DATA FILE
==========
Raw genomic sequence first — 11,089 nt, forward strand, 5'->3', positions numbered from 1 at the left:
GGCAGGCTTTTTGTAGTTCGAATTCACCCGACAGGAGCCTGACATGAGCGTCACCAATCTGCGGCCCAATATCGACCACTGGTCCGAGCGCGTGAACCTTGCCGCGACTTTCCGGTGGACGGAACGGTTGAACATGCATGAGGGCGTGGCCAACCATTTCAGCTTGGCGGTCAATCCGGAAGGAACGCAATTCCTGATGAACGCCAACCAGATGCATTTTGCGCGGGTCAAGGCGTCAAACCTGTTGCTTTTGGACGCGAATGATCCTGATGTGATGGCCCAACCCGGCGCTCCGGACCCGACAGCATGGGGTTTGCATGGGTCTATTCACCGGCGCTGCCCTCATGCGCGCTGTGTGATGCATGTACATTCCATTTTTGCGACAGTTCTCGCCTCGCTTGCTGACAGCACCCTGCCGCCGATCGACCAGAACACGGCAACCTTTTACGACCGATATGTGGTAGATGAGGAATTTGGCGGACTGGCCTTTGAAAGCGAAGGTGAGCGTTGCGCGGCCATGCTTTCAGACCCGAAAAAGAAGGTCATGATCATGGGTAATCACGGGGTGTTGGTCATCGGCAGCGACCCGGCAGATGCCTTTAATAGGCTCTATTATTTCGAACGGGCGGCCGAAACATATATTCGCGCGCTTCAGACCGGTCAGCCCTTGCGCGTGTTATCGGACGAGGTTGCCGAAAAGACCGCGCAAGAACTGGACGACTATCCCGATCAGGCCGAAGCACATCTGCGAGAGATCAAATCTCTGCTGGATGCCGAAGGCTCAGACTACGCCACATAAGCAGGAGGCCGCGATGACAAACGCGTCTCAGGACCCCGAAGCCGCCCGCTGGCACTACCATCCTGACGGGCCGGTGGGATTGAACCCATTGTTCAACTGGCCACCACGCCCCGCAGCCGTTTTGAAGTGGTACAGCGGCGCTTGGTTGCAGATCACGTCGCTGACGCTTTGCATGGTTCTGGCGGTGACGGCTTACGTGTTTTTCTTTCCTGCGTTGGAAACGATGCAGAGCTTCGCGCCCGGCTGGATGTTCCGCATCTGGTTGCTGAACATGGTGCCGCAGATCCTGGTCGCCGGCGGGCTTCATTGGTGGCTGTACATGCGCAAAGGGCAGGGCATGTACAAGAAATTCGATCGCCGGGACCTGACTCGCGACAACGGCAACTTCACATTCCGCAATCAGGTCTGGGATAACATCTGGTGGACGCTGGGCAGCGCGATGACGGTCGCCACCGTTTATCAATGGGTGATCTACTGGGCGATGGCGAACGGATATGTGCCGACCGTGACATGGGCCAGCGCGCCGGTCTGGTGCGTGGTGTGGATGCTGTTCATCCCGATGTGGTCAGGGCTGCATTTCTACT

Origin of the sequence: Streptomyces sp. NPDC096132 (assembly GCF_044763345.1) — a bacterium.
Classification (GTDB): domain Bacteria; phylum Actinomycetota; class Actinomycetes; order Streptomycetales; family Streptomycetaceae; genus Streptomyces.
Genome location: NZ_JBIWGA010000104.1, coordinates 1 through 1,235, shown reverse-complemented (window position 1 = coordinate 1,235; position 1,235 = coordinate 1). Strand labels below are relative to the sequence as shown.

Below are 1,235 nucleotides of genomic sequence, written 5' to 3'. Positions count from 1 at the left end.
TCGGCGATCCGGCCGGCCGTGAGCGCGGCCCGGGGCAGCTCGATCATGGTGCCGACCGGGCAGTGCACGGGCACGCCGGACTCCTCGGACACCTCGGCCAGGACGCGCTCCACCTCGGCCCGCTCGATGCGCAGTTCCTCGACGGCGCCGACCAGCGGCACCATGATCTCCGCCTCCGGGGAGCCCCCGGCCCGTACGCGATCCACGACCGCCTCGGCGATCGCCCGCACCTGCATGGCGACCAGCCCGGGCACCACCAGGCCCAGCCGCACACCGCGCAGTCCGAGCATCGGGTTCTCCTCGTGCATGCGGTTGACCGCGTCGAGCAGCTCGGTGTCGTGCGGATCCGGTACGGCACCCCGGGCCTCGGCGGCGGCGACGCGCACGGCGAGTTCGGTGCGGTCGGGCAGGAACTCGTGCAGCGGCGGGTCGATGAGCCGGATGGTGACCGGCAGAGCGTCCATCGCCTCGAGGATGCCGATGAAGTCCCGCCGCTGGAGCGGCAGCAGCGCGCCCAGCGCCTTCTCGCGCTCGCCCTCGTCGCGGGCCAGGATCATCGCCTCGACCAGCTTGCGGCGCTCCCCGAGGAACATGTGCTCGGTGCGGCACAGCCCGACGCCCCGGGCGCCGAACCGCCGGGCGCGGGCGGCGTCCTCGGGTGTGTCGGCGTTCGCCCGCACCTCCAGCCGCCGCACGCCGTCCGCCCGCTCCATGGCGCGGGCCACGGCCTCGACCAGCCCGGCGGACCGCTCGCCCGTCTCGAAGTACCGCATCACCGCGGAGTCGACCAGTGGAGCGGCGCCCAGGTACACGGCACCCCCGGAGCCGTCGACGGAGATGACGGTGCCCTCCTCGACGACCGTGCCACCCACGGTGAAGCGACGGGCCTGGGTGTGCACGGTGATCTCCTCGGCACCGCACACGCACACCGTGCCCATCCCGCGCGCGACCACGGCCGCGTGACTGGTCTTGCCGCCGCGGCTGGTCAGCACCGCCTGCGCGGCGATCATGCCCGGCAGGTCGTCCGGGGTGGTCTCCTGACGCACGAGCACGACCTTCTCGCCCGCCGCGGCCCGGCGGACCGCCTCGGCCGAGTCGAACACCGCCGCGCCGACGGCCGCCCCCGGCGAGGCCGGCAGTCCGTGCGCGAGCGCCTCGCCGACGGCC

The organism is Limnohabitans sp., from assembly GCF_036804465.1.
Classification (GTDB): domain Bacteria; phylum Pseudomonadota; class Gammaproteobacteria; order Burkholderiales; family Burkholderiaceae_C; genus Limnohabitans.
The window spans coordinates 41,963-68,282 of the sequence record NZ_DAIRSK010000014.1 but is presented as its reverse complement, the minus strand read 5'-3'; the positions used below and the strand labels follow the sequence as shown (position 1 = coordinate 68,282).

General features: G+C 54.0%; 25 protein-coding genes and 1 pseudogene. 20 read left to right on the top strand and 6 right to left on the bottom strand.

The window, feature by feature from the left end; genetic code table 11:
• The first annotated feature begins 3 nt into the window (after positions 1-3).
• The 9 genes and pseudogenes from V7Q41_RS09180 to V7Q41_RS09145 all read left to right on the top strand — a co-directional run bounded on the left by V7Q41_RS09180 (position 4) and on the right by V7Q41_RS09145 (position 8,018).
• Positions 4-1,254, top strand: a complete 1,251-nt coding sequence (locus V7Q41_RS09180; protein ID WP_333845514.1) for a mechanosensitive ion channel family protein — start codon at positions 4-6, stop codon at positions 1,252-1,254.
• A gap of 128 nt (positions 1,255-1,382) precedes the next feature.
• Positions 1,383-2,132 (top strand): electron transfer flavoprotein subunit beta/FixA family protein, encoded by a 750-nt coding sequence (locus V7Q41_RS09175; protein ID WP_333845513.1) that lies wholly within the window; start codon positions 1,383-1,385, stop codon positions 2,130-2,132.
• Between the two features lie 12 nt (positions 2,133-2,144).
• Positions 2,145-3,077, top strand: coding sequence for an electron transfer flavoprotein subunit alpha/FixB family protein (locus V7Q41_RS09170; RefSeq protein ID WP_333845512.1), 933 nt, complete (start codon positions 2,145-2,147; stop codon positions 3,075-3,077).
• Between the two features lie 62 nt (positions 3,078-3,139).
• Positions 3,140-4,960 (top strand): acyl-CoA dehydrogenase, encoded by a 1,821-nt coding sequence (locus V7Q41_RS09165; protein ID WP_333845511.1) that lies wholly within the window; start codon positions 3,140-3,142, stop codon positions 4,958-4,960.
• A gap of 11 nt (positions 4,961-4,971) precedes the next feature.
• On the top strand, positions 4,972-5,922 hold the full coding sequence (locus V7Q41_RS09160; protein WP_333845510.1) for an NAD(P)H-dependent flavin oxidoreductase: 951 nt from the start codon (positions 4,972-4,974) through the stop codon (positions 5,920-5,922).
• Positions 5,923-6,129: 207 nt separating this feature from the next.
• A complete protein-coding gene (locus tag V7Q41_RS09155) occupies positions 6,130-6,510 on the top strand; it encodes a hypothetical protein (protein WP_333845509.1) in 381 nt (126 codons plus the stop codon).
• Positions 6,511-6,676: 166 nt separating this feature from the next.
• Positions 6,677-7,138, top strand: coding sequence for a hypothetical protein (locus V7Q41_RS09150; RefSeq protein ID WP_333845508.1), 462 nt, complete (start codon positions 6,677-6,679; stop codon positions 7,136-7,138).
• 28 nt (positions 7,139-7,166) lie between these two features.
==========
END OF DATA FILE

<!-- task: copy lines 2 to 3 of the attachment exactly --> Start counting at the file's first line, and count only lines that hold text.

GGCAGGCTTTTTGTAGTTCGAATTCACCCGACAGGAGCCTGACATGAGCGTCACCAATCTGCGGCCCAATATCGACCACTGGTCCGAGCGCGTGAACCTTGCCGCGACTTTCCGGTGGACGGAACGGTTGAACATGCATGAGGGCGTGGCCAACCATTTCAGCTTGGCGGTCAATCCGGAAGGAACGCAATTCCTGATGAACGCCAACCAGATGCATTTTGCGCGGGTCAAGGCGTCAAACCTGTTGCTTTTGGACGCGAATGATCCTGATGTGATGGCCCAACCCGGCGCTCCGGACCCGACAGCATGGGGTTTGCATGGGTCTATTCACCGGCGCTGCCCTCATGCGCGCTGTGTGATGCATGTACATTCCATTTTTGCGACAGTTCTCGCCTCGCTTGCTGACAGCACCCTGCCGCCGATCGACCAGAACACGGCAACCTTTTACGACCGATATGTGGTAGATGAGGAATTTGGCGGACTGGCCTTTGAAAGCGAAGGTGAGCGTTGCGCGGCCATGCTTTCAGACCCGAAAAAGAAGGTCATGATCATGGGTAATCACGGGGTGTTGGTCATCGGCAGCGACCCGGCAGATGCCTTTAATAGGCTCTATTATTTCGAACGGGCGGCCGAAACATATATTCGCGCGCTTCAGACCGGTCAGCCCTTGCGCGTGTTATCGGACGAGGTTGCCGAAAAGACCGCGCAAGAACTGGACGACTATCCCGATCAGGCCGAAGCACATCTGCGAGAGATCAAATCTCTGCTGGATGCCGAAGGCTCAGACTACGCCACATAAGCAGGAGGCCGCGATGACAAACGCGTCTCAGGACCCCGAAGCCGCCCGCTGGCACTACCATCCTGACGGGCCGGTGGGATTGAACCCATTGTTCAACTGGCCACCACGCCCCGCAGCCGTTTTGAAGTGGTACAGCGGCGCTTGGTTGCAGATCACGTCGCTGACGCTTTGCATGGTTCTGGCGGTGACGGCTTACGTGTTTTTCTTTCCTGCGTTGGAAACGATGCAGAGCTTCGCGCCCGGCTGGATGTTCCGCATCTGGTTGCTGAACATGGTGCCGCAGATCCTGGTCGCCGGCGGGCTTCATTGGTGGCTGTACATGCGCAAAGGGCAGGGCATGTACAAGAAATTCGATCGCCGGGACCTGACTCGCGACAACGGCAACTTCACATTCCGCAATCAGGTCTGGGATAACATCTGGTGGACGCTGGGCAGCGCGATGACGGTCGCCACCGTTTATCAATGGGTGATCTACTGGGCGATGGCGAACGGATATGTGCCGACCGTGACATGGGCCAGCGCGCCGGTCTGGTGCGTGGTGTGGATGCTGTTCATCCCGATGTGGTCAGGGCTGCATTTCTACT

Origin of the sequence: Streptomyces sp. NPDC096132 (assembly GCF_044763345.1) — a bacterium.